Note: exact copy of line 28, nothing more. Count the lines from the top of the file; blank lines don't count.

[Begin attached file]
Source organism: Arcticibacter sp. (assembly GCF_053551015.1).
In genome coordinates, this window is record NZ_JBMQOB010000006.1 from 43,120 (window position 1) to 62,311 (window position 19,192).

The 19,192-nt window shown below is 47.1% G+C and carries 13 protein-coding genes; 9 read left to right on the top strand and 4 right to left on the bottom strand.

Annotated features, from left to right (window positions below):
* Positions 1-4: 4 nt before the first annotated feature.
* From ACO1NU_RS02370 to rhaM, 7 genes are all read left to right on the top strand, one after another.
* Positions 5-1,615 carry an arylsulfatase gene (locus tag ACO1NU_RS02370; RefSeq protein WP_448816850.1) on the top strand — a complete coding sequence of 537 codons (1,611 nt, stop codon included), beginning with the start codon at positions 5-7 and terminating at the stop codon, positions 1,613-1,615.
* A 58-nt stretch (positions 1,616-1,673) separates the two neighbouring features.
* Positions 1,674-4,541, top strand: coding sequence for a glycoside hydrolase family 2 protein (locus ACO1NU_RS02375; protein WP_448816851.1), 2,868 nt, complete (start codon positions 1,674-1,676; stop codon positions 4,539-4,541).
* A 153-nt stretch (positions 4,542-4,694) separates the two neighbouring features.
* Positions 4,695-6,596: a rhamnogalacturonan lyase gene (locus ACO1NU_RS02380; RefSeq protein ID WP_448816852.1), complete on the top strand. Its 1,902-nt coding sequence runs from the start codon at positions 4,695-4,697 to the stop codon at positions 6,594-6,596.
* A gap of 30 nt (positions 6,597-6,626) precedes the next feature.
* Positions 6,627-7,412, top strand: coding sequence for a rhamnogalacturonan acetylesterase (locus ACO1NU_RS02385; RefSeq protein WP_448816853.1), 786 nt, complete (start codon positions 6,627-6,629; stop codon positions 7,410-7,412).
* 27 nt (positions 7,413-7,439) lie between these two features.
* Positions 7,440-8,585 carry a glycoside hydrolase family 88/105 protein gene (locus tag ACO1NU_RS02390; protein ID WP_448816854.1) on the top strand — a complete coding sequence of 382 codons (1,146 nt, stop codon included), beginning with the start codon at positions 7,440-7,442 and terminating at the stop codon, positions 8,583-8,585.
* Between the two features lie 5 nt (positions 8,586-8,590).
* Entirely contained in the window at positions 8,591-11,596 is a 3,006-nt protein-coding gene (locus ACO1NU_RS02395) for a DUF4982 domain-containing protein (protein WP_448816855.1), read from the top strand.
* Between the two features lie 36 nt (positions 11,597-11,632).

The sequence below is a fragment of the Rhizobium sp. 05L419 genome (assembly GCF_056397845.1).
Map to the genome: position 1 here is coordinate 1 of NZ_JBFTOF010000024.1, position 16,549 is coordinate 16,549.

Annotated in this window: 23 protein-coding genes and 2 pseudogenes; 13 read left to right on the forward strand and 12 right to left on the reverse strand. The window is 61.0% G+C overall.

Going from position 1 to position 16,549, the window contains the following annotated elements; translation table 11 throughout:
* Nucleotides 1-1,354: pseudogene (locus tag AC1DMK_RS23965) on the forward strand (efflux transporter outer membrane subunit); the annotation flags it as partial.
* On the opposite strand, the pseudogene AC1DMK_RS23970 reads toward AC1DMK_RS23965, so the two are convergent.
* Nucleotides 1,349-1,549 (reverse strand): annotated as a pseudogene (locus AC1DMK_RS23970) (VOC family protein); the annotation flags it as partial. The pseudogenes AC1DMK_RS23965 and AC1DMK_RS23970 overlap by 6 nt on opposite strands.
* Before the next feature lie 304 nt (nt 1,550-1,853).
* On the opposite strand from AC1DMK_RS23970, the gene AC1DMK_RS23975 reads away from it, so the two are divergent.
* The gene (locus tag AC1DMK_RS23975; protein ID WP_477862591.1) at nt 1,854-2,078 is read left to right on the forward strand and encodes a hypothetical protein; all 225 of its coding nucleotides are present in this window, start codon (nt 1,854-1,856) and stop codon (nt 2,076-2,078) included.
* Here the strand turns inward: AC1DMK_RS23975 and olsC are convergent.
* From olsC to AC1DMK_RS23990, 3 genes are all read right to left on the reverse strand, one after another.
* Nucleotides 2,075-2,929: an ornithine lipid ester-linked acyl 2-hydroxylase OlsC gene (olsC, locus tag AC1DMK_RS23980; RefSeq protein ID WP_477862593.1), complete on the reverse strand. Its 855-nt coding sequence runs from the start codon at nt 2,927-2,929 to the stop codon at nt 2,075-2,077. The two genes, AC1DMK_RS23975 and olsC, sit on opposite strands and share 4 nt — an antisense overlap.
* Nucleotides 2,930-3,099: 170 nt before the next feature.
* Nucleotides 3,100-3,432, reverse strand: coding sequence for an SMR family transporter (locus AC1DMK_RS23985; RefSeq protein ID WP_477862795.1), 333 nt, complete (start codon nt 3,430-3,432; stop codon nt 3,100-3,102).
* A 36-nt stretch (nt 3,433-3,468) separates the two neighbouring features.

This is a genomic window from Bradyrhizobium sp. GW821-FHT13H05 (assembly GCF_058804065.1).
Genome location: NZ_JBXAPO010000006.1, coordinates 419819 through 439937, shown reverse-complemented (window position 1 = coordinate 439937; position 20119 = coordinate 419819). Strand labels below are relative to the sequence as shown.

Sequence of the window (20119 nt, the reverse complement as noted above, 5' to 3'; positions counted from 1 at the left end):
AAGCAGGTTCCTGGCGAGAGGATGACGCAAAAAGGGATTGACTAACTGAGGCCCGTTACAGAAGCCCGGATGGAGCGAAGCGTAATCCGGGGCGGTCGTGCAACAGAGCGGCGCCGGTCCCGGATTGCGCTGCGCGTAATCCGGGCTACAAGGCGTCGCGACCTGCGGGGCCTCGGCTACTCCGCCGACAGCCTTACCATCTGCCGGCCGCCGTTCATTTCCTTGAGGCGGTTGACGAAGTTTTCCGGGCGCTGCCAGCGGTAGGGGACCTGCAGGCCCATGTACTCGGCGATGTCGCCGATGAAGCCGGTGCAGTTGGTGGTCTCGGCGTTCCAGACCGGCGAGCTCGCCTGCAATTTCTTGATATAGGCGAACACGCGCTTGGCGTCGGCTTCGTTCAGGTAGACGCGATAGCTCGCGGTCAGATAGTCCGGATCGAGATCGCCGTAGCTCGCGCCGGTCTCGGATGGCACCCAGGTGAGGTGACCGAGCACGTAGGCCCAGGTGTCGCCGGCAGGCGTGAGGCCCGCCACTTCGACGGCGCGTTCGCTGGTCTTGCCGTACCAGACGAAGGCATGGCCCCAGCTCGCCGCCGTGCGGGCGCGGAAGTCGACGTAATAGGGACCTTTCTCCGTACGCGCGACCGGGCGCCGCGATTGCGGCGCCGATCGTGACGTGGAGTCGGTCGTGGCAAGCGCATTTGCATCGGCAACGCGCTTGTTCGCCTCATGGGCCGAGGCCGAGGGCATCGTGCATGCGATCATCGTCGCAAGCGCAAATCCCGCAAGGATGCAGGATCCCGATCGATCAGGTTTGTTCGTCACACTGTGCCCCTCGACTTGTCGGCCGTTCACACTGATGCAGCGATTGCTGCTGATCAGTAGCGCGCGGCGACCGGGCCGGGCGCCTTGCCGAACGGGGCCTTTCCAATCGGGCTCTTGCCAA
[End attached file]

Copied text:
* The gene (locus tag AC1DMK_RS23975; protein ID WP_477862591.1) at nt 1,854-2,078 is read left to right on the forward strand and encodes a hypothetical protein; all 225 of its coding nucleotides are present in this window, start codon (nt 1,854-1,856) and stop codon (nt 2,076-2,078) included.